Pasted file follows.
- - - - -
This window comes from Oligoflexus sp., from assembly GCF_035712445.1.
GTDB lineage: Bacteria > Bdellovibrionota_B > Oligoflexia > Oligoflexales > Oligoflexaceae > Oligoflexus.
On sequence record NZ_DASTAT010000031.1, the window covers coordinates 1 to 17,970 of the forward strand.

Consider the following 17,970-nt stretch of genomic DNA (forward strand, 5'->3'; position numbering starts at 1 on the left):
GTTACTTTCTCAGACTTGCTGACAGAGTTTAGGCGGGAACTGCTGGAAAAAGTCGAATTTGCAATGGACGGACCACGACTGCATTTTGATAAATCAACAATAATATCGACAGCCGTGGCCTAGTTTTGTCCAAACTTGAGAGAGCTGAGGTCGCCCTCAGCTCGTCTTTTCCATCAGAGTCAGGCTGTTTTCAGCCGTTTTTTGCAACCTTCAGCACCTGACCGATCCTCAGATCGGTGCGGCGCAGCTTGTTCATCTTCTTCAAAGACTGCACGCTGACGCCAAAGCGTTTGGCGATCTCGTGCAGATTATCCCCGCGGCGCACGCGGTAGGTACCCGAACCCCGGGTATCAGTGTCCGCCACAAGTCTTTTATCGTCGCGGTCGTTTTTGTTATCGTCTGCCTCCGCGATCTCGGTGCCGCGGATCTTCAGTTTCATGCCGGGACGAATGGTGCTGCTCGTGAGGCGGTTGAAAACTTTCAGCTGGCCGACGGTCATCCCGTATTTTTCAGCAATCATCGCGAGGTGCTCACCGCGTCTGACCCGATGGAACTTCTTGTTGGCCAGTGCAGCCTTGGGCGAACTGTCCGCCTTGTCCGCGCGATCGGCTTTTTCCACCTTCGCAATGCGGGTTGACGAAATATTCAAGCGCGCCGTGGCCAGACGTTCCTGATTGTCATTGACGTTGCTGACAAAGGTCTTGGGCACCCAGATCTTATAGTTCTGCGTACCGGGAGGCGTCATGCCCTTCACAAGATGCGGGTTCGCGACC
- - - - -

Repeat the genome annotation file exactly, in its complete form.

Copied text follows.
This window comes from Oligoflexus sp., from assembly GCF_035712445.1.
GTDB lineage: Bacteria > Bdellovibrionota_B > Oligoflexia > Oligoflexales > Oligoflexaceae > Oligoflexus.
On sequence record NZ_DASTAT010000031.1, the window covers coordinates 1 to 17,970 of the forward strand.

Consider the following 17,970-nt stretch of genomic DNA (forward strand, 5'->3'; position numbering starts at 1 on the left):
GTTACTTTCTCAGACTTGCTGACAGAGTTTAGGCGGGAACTGCTGGAAAAAGTCGAATTTGCAATGGACGGACCACGACTGCATTTTGATAAATCAACAATAATATCGACAGCCGTGGCCTAGTTTTGTCCAAACTTGAGAGAGCTGAGGTCGCCCTCAGCTCGTCTTTTCCATCAGAGTCAGGCTGTTTTCAGCCGTTTTTTGCAACCTTCAGCACCTGACCGATCCTCAGATCGGTGCGGCGCAGCTTGTTCATCTTCTTCAAAGACTGCACGCTGACGCCAAAGCGTTTGGCGATCTCGTGCAGATTATCCCCGCGGCGCACGCGGTAGGTACCCGAACCCCGGGTATCAGTGTCCGCCACAAGTCTTTTATCGTCGCGGTCGTTTTTGTTATCGTCTGCCTCCGCGATCTCGGTGCCGCGGATCTTCAGTTTCATGCCGGGACGAATGGTGCTGCTCGTGAGGCGGTTGAAAACTTTCAGCTGGCCGACGGTCATCCCGTATTTTTCAGCAATCATCGCGAGGTGCTCACCGCGTCTGACCCGATGGAACTTCTTGTTGGCCAGTGCAGCCTTGGGCGAACTGTCCGCCTTGTCCGCGCGATCGGCTTTTTCCACCTTCGCAATGCGGGTTGACGAAATATTCAAGCGCGCCGTGGCCAGACGTTCCTGATTGTCATTGACGTTGCTGACAAAGGTCTTGGGCACCCAGATCTTATAGTTCTGCGTACCGGGAGGCGTCATGCCCTTCACAAGATGCGGGTTCGCGACC